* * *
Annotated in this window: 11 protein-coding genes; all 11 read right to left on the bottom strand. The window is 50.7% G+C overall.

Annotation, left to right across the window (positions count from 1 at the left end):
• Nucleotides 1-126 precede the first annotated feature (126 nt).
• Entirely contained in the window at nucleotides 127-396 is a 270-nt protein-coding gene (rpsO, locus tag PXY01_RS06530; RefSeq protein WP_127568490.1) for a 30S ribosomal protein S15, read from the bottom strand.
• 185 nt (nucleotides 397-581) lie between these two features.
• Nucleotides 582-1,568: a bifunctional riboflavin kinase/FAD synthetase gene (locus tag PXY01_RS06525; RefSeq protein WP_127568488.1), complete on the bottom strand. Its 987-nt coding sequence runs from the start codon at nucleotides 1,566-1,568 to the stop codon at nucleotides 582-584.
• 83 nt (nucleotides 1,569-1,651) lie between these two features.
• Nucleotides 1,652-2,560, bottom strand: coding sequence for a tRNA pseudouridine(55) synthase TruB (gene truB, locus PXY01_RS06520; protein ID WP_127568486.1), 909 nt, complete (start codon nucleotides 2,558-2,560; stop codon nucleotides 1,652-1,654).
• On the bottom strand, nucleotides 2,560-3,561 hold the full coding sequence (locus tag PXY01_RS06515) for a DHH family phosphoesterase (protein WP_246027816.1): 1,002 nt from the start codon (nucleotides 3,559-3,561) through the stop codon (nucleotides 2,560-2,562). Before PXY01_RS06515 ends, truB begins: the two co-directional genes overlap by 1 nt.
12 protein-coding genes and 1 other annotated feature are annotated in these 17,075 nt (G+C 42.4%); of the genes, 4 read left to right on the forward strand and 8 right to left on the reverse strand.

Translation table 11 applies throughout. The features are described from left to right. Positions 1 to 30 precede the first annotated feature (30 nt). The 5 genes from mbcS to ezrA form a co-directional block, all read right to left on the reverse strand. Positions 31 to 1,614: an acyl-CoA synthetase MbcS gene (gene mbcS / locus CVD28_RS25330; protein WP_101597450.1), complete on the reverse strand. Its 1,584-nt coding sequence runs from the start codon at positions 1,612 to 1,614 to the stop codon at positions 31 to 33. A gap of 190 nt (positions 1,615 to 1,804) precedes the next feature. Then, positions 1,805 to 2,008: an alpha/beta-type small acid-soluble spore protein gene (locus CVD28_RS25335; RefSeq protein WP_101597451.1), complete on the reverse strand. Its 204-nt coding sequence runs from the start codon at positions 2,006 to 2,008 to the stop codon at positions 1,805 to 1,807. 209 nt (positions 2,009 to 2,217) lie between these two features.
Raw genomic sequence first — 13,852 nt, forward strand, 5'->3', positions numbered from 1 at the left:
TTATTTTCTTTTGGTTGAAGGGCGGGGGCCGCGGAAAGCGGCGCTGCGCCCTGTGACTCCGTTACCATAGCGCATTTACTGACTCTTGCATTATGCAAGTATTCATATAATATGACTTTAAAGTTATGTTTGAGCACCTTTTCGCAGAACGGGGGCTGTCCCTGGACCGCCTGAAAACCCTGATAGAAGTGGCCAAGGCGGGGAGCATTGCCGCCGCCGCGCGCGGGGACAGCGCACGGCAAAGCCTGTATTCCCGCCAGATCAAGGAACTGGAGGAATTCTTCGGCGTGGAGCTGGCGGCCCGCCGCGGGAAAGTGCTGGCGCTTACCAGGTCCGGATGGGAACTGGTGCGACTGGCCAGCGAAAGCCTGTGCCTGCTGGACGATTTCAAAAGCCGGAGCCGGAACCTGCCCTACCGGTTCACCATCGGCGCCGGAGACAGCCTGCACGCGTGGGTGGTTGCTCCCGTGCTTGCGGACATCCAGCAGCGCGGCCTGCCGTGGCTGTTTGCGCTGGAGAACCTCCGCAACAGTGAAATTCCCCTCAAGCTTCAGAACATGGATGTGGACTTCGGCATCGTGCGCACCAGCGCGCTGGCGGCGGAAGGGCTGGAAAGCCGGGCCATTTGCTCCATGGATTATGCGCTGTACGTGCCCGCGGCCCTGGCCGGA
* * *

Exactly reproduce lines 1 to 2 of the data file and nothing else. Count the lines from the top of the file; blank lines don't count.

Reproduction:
Annotated in this window: 11 protein-coding genes; all 11 read right to left on the bottom strand. The window is 50.7% G+C overall.

Annotation, left to right across the window (positions count from 1 at the left end):